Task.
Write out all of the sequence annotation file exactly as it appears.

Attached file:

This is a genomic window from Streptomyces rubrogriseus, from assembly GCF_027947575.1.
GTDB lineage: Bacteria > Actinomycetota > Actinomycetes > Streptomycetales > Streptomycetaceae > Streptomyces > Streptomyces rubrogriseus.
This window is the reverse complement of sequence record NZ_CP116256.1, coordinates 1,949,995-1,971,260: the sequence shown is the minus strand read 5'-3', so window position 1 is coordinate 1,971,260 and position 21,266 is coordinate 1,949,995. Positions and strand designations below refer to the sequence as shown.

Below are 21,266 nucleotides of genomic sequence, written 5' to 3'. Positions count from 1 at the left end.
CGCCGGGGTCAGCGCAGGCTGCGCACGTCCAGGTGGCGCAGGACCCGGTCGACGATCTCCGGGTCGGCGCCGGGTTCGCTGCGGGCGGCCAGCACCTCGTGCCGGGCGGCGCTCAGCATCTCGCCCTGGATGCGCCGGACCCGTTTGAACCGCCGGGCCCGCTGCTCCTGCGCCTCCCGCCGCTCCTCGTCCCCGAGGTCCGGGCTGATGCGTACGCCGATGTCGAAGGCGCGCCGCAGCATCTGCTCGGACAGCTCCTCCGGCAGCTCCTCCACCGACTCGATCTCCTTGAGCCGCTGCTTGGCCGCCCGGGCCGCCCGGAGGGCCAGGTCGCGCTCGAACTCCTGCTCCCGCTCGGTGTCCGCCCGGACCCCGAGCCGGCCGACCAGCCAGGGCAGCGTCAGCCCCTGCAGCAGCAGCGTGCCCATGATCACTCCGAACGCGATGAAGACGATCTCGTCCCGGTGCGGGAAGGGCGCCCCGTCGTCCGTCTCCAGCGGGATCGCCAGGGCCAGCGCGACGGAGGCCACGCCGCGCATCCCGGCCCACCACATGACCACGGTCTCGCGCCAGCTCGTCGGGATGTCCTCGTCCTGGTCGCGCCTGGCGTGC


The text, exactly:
This is a genomic window from Streptomyces rubrogriseus, from assembly GCF_027947575.1.
GTDB lineage: Bacteria > Actinomycetota > Actinomycetes > Streptomycetales > Streptomycetaceae > Streptomyces > Streptomyces rubrogriseus.
This window is the reverse complement of sequence record NZ_CP116256.1, coordinates 1,949,995-1,971,260: the sequence shown is the minus strand read 5'-3', so window position 1 is coordinate 1,971,260 and position 21,266 is coordinate 1,949,995. Positions and strand designations below refer to the sequence as shown.

Below are 21,266 nucleotides of genomic sequence, written 5' to 3'. Positions count from 1 at the left end.
CGCCGGGGTCAGCGCAGGCTGCGCACGTCCAGGTGGCGCAGGACCCGGTCGACGATCTCCGGGTCGGCGCCGGGTTCGCTGCGGGCGGCCAGCACCTCGTGCCGGGCGGCGCTCAGCATCTCGCCCTGGATGCGCCGGACCCGTTTGAACCGCCGGGCCCGCTGCTCCTGCGCCTCCCGCCGCTCCTCGTCCCCGAGGTCCGGGCTGATGCGTACGCCGATGTCGAAGGCGCGCCGCAGCATCTGCTCGGACAGCTCCTCCGGCAGCTCCTCCACCGACTCGATCTCCTTGAGCCGCTGCTTGGCCGCCCGGGCCGCCCGGAGGGCCAGGTCGCGCTCGAACTCCTGCTCCCGCTCGGTGTCCGCCCGGACCCCGAGCCGGCCGACCAGCCAGGGCAGCGTCAGCCCCTGCAGCAGCAGCGTGCCCATGATCACTCCGAACGCGATGAAGACGATCTCGTCCCGGTGCGGGAAGGGCGCCCCGTCGTCCGTCTCCAGCGGGATCGCCAGGGCCAGCGCGACGGAGGCCACGCCGCGCATCCCGGCCCACCACATGACCACGGTCTCGCGCCAGCTCGTCGGGATGTCCTCGTCCTGGTCGCGCCTGGCGTGC